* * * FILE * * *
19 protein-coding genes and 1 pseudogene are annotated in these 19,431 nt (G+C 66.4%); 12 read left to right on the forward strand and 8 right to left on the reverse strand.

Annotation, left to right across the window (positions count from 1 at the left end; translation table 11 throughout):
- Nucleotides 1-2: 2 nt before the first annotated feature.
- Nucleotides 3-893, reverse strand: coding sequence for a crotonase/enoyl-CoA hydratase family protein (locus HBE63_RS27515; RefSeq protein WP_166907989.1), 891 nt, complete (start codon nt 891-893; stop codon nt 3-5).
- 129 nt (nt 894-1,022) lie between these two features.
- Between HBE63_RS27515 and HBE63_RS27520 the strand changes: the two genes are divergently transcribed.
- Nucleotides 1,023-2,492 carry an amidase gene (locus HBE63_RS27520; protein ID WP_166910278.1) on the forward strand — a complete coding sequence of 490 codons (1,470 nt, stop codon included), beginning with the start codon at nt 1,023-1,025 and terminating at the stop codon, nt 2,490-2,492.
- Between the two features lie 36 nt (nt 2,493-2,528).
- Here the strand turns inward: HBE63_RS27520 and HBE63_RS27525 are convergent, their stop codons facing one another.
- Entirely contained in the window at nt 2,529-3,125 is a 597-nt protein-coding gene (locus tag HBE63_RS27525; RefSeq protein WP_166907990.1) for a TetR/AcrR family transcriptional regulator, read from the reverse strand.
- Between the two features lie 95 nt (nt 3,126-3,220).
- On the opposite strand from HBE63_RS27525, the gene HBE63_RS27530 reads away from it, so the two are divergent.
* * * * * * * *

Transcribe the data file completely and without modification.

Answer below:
19 protein-coding genes and 1 pseudogene are annotated in these 19,431 nt (G+C 66.4%); 12 read left to right on the forward strand and 8 right to left on the reverse strand.

Annotation, left to right across the window (positions count from 1 at the left end; translation table 11 throughout):
- Nucleotides 1-2: 2 nt before the first annotated feature.
- Nucleotides 3-893, reverse strand: coding sequence for a crotonase/enoyl-CoA hydratase family protein (locus HBE63_RS27515; RefSeq protein WP_166907989.1), 891 nt, complete (start codon nt 891-893; stop codon nt 3-5).
- 129 nt (nt 894-1,022) lie between these two features.
- Between HBE63_RS27515 and HBE63_RS27520 the strand changes: the two genes are divergently transcribed.
- Nucleotides 1,023-2,492 carry an amidase gene (locus HBE63_RS27520; protein ID WP_166910278.1) on the forward strand — a complete coding sequence of 490 codons (1,470 nt, stop codon included), beginning with the start codon at nt 1,023-1,025 and terminating at the stop codon, nt 2,490-2,492.
- Between the two features lie 36 nt (nt 2,493-2,528).
- Here the strand turns inward: HBE63_RS27520 and HBE63_RS27525 are convergent, their stop codons facing one another.
- Entirely contained in the window at nt 2,529-3,125 is a 597-nt protein-coding gene (locus tag HBE63_RS27525; RefSeq protein WP_166907990.1) for a TetR/AcrR family transcriptional regulator, read from the reverse strand.
- Between the two features lie 95 nt (nt 3,126-3,220).
- On the opposite strand from HBE63_RS27525, the gene HBE63_RS27530 reads away from it, so the two are divergent.